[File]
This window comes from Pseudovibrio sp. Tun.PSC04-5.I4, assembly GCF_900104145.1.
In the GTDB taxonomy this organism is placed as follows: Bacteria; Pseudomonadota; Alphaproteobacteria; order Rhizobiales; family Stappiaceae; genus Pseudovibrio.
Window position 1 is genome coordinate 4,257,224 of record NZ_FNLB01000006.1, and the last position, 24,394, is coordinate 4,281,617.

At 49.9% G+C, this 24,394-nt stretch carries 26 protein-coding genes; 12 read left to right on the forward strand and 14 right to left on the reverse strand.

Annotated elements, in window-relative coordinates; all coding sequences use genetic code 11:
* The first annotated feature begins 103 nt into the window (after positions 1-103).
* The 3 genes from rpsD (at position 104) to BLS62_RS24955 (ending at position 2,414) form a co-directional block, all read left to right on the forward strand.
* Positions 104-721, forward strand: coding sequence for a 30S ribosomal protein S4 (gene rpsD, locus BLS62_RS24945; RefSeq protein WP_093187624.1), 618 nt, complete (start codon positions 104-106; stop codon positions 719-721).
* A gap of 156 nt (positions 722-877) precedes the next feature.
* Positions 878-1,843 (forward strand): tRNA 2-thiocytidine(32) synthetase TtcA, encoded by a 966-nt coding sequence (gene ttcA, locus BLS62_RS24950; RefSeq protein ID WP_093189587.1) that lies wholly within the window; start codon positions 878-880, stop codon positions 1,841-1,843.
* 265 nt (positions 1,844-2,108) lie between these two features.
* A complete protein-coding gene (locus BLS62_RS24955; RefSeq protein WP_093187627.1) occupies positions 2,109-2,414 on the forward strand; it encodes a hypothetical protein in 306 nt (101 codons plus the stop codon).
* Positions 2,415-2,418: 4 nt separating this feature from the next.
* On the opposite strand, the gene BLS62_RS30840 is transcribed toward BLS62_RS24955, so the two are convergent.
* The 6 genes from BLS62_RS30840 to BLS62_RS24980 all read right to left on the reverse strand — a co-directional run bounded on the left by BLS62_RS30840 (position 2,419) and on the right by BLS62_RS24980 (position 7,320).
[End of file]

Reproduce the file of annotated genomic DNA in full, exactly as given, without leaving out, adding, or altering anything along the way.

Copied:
This window comes from Pseudovibrio sp. Tun.PSC04-5.I4, assembly GCF_900104145.1.
In the GTDB taxonomy this organism is placed as follows: Bacteria; Pseudomonadota; Alphaproteobacteria; order Rhizobiales; family Stappiaceae; genus Pseudovibrio.
Window position 1 is genome coordinate 4,257,224 of record NZ_FNLB01000006.1, and the last position, 24,394, is coordinate 4,281,617.

At 49.9% G+C, this 24,394-nt stretch carries 26 protein-coding genes; 12 read left to right on the forward strand and 14 right to left on the reverse strand.

Annotated elements, in window-relative coordinates; all coding sequences use genetic code 11:
* The first annotated feature begins 103 nt into the window (after positions 1-103).
* The 3 genes from rpsD (at position 104) to BLS62_RS24955 (ending at position 2,414) form a co-directional block, all read left to right on the forward strand.
* Positions 104-721, forward strand: coding sequence for a 30S ribosomal protein S4 (gene rpsD, locus BLS62_RS24945; RefSeq protein WP_093187624.1), 618 nt, complete (start codon positions 104-106; stop codon positions 719-721).
* A gap of 156 nt (positions 722-877) precedes the next feature.
* Positions 878-1,843 (forward strand): tRNA 2-thiocytidine(32) synthetase TtcA, encoded by a 966-nt coding sequence (gene ttcA, locus BLS62_RS24950; RefSeq protein ID WP_093189587.1) that lies wholly within the window; start codon positions 878-880, stop codon positions 1,841-1,843.
* 265 nt (positions 1,844-2,108) lie between these two features.
* A complete protein-coding gene (locus BLS62_RS24955; RefSeq protein WP_093187627.1) occupies positions 2,109-2,414 on the forward strand; it encodes a hypothetical protein in 306 nt (101 codons plus the stop codon).
* Positions 2,415-2,418: 4 nt separating this feature from the next.
* On the opposite strand, the gene BLS62_RS30840 is transcribed toward BLS62_RS24955, so the two are convergent.
* The 6 genes from BLS62_RS30840 to BLS62_RS24980 all read right to left on the reverse strand — a co-directional run bounded on the left by BLS62_RS30840 (position 2,419) and on the right by BLS62_RS24980 (position 7,320).